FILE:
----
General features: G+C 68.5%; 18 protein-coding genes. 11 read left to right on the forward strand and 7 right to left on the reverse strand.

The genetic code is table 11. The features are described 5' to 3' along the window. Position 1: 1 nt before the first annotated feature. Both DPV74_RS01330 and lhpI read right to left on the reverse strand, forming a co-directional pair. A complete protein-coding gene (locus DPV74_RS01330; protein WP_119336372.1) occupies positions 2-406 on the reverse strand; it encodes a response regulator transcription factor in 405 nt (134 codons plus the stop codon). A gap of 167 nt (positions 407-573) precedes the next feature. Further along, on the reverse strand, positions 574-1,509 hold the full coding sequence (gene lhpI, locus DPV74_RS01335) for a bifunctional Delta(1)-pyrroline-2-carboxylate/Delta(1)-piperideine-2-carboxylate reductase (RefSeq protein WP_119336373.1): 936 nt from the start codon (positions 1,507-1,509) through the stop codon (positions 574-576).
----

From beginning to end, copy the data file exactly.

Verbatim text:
General features: G+C 68.5%; 18 protein-coding genes. 11 read left to right on the forward strand and 7 right to left on the reverse strand.

The genetic code is table 11. The features are described 5' to 3' along the window. Position 1: 1 nt before the first annotated feature. Both DPV74_RS01330 and lhpI read right to left on the reverse strand, forming a co-directional pair. A complete protein-coding gene (locus DPV74_RS01330; protein WP_119336372.1) occupies positions 2-406 on the reverse strand; it encodes a response regulator transcription factor in 405 nt (134 codons plus the stop codon). A gap of 167 nt (positions 407-573) precedes the next feature. Further along, on the reverse strand, positions 574-1,509 hold the full coding sequence (gene lhpI, locus DPV74_RS01335) for a bifunctional Delta(1)-pyrroline-2-carboxylate/Delta(1)-piperideine-2-carboxylate reductase (RefSeq protein WP_119336373.1): 936 nt from the start codon (positions 1,507-1,509) through the stop codon (positions 574-576).